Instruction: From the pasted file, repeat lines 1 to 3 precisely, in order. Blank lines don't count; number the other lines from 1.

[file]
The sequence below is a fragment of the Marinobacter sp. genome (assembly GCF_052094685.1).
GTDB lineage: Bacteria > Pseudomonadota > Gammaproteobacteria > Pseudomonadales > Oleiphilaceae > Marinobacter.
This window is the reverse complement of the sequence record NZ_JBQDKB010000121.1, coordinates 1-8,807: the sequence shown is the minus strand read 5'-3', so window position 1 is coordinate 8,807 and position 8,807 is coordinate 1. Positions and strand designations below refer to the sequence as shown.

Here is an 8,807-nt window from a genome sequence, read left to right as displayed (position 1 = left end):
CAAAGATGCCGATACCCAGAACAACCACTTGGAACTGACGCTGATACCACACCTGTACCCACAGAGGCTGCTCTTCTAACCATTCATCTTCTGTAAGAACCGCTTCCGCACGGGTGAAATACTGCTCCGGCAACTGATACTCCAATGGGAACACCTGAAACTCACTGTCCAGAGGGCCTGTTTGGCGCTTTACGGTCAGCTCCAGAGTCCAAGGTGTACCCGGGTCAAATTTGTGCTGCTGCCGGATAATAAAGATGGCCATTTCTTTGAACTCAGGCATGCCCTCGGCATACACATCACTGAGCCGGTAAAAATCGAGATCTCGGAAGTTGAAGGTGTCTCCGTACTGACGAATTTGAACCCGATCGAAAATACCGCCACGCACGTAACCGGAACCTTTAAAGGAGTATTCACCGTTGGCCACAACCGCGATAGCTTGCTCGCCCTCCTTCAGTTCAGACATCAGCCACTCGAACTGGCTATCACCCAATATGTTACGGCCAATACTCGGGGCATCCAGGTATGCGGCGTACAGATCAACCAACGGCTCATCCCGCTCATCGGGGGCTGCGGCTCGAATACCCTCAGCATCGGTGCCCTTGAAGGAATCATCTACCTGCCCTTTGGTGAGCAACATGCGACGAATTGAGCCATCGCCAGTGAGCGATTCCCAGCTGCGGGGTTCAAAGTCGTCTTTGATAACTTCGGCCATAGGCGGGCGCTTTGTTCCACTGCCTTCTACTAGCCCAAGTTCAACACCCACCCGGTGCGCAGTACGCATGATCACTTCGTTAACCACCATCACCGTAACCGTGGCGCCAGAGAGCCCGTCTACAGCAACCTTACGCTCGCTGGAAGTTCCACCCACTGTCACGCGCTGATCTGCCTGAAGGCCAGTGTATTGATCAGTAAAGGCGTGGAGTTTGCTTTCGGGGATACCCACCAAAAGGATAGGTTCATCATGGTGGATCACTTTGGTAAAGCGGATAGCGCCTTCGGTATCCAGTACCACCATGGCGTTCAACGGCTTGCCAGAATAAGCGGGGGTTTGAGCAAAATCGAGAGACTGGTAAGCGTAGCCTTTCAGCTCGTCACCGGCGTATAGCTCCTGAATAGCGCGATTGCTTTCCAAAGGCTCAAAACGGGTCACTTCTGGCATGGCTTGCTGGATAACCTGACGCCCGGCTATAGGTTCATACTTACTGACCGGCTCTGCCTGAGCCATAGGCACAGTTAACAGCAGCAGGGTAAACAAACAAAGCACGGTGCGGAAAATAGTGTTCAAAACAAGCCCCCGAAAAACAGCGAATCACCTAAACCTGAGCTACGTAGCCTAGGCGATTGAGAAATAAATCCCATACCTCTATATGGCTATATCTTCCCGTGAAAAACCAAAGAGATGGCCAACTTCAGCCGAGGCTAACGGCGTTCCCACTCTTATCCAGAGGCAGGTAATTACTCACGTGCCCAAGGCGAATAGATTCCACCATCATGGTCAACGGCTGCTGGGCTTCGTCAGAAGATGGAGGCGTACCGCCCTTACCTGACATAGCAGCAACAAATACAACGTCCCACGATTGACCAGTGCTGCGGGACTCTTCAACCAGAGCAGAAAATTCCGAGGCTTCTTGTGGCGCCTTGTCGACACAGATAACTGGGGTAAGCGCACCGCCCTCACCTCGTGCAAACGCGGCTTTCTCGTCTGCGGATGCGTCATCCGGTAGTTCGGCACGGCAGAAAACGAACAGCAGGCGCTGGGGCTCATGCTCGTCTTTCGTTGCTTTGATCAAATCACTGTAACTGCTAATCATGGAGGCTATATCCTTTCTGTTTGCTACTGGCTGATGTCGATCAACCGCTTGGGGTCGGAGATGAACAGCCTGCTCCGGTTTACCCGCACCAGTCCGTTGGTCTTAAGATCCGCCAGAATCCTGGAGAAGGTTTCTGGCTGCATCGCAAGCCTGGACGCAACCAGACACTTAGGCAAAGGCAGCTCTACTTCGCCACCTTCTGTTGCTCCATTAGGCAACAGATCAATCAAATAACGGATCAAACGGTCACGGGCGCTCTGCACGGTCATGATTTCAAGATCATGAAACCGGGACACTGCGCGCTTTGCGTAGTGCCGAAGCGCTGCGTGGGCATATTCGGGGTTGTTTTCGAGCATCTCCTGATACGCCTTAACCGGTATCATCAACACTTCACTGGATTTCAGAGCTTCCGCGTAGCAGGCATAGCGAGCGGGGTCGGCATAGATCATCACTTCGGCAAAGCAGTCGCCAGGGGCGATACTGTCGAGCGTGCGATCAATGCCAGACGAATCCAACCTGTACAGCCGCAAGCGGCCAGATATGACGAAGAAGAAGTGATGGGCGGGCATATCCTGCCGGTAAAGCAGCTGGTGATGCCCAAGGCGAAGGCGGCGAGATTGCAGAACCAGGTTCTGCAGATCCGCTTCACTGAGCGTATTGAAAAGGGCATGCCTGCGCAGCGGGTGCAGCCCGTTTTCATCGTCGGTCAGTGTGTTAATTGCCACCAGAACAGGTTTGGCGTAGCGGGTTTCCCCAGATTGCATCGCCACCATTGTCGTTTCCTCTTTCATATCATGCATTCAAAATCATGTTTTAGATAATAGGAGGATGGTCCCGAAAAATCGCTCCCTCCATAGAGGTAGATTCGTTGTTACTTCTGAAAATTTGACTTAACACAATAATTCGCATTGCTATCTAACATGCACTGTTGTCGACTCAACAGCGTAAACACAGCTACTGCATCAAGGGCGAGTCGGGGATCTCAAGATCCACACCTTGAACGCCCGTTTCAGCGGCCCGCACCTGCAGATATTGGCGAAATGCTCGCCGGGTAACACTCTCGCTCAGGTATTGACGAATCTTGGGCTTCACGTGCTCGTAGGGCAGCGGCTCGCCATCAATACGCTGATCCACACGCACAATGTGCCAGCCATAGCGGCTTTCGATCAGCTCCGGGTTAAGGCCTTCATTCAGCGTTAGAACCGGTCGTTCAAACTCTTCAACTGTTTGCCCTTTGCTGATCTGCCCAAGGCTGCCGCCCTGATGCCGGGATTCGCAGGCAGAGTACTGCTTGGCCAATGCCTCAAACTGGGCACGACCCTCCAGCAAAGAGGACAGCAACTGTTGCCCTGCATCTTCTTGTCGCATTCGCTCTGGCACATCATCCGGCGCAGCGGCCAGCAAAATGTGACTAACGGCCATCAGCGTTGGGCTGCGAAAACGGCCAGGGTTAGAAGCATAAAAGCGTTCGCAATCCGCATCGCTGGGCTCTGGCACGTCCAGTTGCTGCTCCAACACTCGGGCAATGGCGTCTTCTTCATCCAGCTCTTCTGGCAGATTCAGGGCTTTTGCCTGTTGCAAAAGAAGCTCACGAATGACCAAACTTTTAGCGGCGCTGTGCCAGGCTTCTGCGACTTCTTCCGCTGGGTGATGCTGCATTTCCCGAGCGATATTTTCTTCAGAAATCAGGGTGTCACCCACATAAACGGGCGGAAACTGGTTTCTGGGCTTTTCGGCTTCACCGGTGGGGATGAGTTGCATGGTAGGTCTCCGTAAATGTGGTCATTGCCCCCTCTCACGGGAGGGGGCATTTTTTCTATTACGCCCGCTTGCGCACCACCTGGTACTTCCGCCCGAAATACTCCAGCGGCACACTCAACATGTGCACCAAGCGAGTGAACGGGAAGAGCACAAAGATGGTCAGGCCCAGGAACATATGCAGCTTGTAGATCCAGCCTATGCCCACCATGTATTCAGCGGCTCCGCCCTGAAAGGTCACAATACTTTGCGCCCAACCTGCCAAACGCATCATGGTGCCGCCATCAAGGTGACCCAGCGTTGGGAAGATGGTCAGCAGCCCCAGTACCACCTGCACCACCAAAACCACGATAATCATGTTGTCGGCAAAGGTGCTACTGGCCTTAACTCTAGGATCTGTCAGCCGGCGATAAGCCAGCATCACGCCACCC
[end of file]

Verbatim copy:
The sequence below is a fragment of the Marinobacter sp. genome (assembly GCF_052094685.1).
GTDB lineage: Bacteria > Pseudomonadota > Gammaproteobacteria > Pseudomonadales > Oleiphilaceae > Marinobacter.
This window is the reverse complement of the sequence record NZ_JBQDKB010000121.1, coordinates 1-8,807: the sequence shown is the minus strand read 5'-3', so window position 1 is coordinate 8,807 and position 8,807 is coordinate 1. Positions and strand designations below refer to the sequence as shown.